This week Brampton Mayor Linda Jeffrey went to Queen’s Park in downtown Toronto to have a meeting with Ontario Premier Kathleen Wynne. A press conference was held after their meeting to outline what was discussed.
As Canada’s ninth largest city, Wynne acknowledged that Brampton is unique because it is a high growth community andhighlighted the initiatives that were crucial for Brampton’s ability to access the resources needed for said growth, including:
The new university in Brampton, which the province is focusing on the so-called “S.T.E.A.M.” (Science, Technology, Engineering, Arts and Mathematics) sector.
The widening of Highway 401 from 6 to 12 lanes to accommodate growing commuter traffic, an investment of about $150 million.
The recent announcement regarding hospital funding, particularly the $451 million in funding for the Peel Memorial Centre.
A repeating of the province’s uploading of municipal services from the municipalities to the province, which comes to some $4 billion for this year.
The doubling of the provincial gas tax for cities like Brampton, which Mayor Jeffrey said transit ridership is growing faster in Brampton than any other municipality.
The newly announced pharmacare program announced in the recent budget.
Mayor Jeffrey reiterated that she has met with the premier, as the mayor, at least two or three times since taking office and how, as one of the youngest cities in at least Ontario, the announcements made by the province would provide a positive impact on the City of Brampton.
In terms of the political optics behind this meeting, both Wynne and Jeffrey clearly see the benefits of being able to work together. What is different about the mayor’s relationship with the premier, in comparison to other municipal leaders, is that she has worked under Wynne before when she was a provincial cabinet minister. So yes, being both Liberal leaning politicians perhaps helps in building a more congenial relationship, unlike Wynne’s recent conflicts with Toronto Mayor John Tory. Toronto’s Mayor Tory has raised a bit of a fuss recently about the provincial budget not providing his city with enough money to fix affordable housing.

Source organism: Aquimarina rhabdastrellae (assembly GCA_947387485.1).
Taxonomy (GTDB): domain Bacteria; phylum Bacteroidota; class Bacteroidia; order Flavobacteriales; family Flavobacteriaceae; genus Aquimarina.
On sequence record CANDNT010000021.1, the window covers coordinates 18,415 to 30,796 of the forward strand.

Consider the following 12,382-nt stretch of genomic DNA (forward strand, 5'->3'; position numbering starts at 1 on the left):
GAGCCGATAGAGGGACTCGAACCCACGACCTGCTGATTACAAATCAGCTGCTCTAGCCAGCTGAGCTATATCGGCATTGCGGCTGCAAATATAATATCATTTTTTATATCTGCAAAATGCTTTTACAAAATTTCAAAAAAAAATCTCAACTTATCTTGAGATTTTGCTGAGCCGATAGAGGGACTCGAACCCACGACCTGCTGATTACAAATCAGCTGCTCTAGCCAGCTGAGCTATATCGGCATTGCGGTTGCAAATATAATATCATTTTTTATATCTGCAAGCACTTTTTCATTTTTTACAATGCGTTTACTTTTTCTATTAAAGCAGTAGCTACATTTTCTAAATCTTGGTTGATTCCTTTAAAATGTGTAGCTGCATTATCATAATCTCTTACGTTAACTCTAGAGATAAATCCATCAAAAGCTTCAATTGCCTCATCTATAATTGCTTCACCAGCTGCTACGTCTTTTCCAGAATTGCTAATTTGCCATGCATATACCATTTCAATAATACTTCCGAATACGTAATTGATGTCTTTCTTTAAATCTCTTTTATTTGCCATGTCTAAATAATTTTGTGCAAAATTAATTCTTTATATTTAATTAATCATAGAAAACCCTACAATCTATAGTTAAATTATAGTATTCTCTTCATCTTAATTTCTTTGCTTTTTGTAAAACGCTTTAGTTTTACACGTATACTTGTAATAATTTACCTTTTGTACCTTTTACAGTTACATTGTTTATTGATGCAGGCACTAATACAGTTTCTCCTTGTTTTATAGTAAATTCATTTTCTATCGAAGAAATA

With regard to the quid pro quo mentioned earlier, Wynne clearly sees some collaboration with municipal leaders as a key strategy to her re-election efforts next year, along with the balanced budget unveiled last week. She mentioned in her press conference of meetings with various municipal leaders regarding relief for the recent flooding and how she was planning to meet with other mayors and municipal heads all over the place….you know, in order to show the public she’s doing something, taking action, and “having conversations” (which is one of Wynne’s trademark lines).
One area that wasn’t discussed was the Hurontario LRT apparently. Neither Wynne nor Jeffrey raised the matter during the press conference, and nobody from the press in the assembled room cared to ask a question about it. I think it would have been beneficial for the people of Brampton to hear if they ever discussed reviving the extension of the Hurontario LRT into downtown Brampton, whether you’re a supporter of that idea or not.
It doesn’t seem in this commentator’s opinion that Jeffrey needs much help from Wynne to be reelected, but for Wynne keeping seats in Brampton is crucial. Does this kind of a meeting help the Premier with voters in Brampton?
Hardly; people rarely take into consideration how their local politicians work with the provincial level when it comes time to vote. But hey, at least Wynne is trying anything that will stick to the walls.
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